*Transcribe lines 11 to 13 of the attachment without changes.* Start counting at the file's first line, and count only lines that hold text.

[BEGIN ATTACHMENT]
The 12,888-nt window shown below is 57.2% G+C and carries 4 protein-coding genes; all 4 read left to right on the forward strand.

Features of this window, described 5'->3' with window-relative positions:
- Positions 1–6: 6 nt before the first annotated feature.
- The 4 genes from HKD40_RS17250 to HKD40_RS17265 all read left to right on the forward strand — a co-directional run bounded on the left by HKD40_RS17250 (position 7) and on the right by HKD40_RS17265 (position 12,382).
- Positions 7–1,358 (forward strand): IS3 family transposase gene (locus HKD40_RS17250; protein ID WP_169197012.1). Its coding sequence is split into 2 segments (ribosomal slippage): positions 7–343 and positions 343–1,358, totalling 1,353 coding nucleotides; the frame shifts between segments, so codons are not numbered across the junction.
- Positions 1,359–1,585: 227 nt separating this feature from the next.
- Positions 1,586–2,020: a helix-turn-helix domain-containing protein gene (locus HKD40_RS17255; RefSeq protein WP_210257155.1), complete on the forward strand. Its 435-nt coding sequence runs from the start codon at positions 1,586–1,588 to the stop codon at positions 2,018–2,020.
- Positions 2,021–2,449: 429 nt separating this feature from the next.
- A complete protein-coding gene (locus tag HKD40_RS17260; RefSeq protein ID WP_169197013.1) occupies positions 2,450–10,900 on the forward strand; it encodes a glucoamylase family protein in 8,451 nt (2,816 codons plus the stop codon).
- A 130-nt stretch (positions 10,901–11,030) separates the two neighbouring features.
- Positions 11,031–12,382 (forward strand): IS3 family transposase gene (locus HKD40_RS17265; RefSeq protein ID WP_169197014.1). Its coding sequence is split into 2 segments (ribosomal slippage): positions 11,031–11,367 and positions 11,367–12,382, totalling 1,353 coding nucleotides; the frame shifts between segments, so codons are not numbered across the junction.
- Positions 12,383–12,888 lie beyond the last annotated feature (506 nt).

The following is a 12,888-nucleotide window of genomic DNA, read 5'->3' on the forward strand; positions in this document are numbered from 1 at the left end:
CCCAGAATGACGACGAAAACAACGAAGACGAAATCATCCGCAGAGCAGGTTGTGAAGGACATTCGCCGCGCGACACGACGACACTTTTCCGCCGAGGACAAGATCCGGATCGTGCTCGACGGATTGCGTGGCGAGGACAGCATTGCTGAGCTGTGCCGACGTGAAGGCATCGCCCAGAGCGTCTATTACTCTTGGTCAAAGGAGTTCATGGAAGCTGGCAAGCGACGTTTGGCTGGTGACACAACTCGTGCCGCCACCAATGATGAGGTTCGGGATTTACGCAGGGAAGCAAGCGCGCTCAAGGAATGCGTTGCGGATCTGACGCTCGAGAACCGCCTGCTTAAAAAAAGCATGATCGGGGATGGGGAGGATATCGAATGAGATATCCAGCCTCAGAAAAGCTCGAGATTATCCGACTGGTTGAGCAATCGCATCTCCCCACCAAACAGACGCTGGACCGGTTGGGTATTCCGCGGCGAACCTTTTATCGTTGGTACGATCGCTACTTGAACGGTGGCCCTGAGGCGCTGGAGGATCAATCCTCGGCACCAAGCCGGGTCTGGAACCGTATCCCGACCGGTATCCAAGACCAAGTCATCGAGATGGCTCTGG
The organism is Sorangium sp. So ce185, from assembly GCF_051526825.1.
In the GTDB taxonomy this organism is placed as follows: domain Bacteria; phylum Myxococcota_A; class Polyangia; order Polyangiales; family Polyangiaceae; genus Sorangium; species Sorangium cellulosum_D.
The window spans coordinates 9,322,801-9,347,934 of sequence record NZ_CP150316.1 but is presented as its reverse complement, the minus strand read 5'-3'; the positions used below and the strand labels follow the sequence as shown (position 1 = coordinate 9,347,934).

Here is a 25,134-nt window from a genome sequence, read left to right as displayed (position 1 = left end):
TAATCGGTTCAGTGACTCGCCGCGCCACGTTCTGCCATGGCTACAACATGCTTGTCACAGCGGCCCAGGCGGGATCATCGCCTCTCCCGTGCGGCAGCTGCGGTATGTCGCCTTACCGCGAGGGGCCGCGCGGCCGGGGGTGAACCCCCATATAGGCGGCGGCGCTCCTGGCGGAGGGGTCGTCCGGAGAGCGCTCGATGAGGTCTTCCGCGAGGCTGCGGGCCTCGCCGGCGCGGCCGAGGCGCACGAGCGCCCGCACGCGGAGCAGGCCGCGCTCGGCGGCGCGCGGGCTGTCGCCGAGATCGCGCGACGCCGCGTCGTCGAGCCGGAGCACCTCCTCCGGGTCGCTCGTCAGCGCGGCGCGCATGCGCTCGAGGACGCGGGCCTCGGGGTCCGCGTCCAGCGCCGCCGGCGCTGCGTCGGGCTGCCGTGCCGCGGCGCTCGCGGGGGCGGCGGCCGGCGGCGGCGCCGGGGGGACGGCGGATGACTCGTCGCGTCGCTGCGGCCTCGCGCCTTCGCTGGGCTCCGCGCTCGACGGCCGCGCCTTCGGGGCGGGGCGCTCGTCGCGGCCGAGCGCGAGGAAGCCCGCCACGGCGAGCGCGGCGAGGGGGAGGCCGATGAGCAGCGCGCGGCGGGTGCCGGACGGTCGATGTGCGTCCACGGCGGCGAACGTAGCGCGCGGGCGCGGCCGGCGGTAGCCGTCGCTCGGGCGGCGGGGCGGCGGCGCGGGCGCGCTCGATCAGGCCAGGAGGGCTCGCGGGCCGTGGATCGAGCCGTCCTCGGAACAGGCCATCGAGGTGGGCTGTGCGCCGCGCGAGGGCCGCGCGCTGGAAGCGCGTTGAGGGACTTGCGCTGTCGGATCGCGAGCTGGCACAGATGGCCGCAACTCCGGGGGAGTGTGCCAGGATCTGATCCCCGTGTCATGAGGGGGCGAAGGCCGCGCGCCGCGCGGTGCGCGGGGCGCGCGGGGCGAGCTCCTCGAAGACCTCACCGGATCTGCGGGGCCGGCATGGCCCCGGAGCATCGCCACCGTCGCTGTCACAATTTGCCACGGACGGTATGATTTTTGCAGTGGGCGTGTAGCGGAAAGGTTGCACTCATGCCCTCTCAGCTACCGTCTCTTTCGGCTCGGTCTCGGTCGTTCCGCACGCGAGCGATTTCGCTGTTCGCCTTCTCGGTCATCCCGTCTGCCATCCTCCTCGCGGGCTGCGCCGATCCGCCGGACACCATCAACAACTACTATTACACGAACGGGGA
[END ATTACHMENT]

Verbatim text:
- Positions 11,031–12,382 (forward strand): IS3 family transposase gene (locus HKD40_RS17265; RefSeq protein ID WP_169197014.1). Its coding sequence is split into 2 segments (ribosomal slippage): positions 11,031–11,367 and positions 11,367–12,382, totalling 1,353 coding nucleotides; the frame shifts between segments, so codons are not numbered across the junction.
- Positions 12,383–12,888 lie beyond the last annotated feature (506 nt).

The following is a 12,888-nucleotide window of genomic DNA, read 5'->3' on the forward strand; positions in this document are numbered from 1 at the left end: